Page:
The word of the week for this week is: HONOR. Truthfully, I've been trying to think of a more interesting word for the week. I could not escape this one. I guess this means that God has impressed this on my mind for some reason. The word comes from the passage I read in Asbury Theological Seminary's Spring Reader 2009. I just received my paper copy in the mail because it went to my old address. I am loving it so far and have even gone back to look at previous days/weeks. You can access the reader online each day here if you are needing something to walk you through Lent and Eastertide. It is pretty fantastic. It has a passage, spiritual exercises, and prayers and thoughts from the saints through the ages (speaking my language!!).

HONOR. Think about it. Commit it to memory. God and others. Share your thoughts with God and those around you.

Friday, March 27, 2009

Wise Words

The quote below is taken from, quite possibly, the best book written on the subject of Christian community (other than the Bible itself, of course). It is a short book, but there is so much packed into those pages. It is a lot like The Practice of the Presence of God (Lawrence) in that way. It may seem small, but the contents are so rich it seems huge. I think it is a must-read for Christians. I promise you'll return to it again and again and you'll find something new and insightful each time.

I am posting this because I am still in that stage of considering the power of words - mine, yours, God's, etc. If all my words came from a place like that which is described below...well, life would be bliss. I am learning, though, that sometimes I will: say the wrong thing, hear the wrong thing, read the wrong thing, and/or fail to speak when I should. This is not a startling reality, but a frustrating one nonetheless. Especially for a frustrated perfectionist like myself. It is...messy. Life always is. I know will not always choose right, as I am an imperfect and fallen human being. However, this is no excuse. I plan to do my best to remember Bonhoeffer's words and let them inform my own.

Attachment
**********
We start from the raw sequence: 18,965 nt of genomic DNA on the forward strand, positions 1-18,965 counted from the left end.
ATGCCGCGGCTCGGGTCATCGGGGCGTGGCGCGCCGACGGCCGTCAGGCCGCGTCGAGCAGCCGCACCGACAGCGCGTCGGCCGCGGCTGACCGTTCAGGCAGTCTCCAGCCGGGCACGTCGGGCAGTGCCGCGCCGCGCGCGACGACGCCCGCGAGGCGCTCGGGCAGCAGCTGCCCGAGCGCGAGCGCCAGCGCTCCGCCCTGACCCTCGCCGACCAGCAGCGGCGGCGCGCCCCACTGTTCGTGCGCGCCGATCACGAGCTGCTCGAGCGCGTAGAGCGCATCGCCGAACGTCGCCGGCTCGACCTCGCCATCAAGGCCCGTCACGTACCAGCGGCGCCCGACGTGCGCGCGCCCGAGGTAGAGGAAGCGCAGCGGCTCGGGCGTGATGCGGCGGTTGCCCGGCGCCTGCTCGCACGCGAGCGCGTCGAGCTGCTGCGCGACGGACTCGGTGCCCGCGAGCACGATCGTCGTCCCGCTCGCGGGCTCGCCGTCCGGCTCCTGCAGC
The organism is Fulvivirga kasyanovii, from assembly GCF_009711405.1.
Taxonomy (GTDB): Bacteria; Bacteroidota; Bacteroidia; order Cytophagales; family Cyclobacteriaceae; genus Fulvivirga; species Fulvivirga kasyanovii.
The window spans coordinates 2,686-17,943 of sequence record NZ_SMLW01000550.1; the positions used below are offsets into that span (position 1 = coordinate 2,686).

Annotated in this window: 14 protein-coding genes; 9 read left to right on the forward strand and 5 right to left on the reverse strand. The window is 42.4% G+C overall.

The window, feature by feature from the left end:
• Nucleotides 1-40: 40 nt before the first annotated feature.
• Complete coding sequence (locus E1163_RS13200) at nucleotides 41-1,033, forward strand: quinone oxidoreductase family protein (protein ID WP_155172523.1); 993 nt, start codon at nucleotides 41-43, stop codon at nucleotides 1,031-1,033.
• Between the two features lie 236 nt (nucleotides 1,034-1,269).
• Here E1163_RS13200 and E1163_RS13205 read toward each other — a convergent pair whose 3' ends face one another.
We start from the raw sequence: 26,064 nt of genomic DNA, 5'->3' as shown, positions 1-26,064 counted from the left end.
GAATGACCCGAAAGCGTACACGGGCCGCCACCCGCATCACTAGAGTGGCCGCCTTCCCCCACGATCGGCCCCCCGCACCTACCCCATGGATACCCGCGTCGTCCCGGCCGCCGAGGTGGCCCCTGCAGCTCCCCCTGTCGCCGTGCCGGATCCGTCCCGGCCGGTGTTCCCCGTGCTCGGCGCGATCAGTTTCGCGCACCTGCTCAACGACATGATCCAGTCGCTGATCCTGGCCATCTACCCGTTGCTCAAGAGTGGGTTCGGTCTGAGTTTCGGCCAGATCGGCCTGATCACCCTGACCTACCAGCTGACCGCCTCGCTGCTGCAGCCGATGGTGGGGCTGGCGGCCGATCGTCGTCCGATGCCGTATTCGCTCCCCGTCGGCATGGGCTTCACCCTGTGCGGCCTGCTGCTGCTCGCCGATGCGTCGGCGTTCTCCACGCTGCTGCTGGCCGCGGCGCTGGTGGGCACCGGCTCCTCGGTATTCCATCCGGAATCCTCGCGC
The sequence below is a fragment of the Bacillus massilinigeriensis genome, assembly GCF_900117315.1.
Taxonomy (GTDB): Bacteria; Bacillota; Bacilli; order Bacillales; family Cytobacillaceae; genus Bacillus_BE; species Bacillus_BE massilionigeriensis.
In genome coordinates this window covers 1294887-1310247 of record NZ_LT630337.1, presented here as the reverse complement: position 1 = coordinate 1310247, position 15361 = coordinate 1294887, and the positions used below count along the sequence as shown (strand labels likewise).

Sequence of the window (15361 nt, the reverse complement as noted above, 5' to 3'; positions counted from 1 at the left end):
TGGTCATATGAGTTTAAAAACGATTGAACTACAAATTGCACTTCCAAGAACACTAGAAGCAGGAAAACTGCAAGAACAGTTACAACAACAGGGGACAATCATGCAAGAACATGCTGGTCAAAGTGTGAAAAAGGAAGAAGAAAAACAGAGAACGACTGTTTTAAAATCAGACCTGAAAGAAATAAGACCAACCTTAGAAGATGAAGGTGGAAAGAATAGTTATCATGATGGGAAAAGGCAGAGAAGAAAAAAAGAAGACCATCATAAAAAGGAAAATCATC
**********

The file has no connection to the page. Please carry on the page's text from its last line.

"He who would learn to serve must first learn to think little of himself. Let no man 'think of himself more highly than he ought to think' (Romans 12:3). 'To have no opinion of ourselves and think always well and highly of others is great wisdom and perfection,' said Thomas a Kempis.

Only he who lives by the forgiveness of his sin in Jesus Christ will rightly think little of himself. He will know that his own wisdom reached the end of its tether when Jesus forgave him."

Dietrich Bonhoeffer, Life Together

Sunday, March 15, 2009

On Being a Wife and a Child (of God)

I am constantly amazed at how being a wife is teaching me so much about what it means to be a child of God. I knew that marriage was a metaphor for our relationship with God (Father, Son, Spirit), but I never imagined how it would inform my daily walk. My husband is constantly showing me what real faith looks like in who he is and how he carries himself. He is always telling me that "God has got us" and "I love you very much, but what's more important is that God loves you and has a plan for you, for us." He is always saying things like this either literally or through his actions. I find this both inspiring and frustrating. Inspiring for the obvious reasons. Frustrating because I seem to get stuck in the knowing. It takes a little longer for me to really believe and trust something. I am not sure why this is...

Marriage is just another way that God is teaching me the power of words and living by His Word. My husband does this so well and I am learning from him how to trust Him better everyday. It is an interesting journey, a blessing really. What joy to walk through life with someone like this beside me to remind me who and Whose I am!

Friday, March 06, 2009

Words that Hurt and...Heal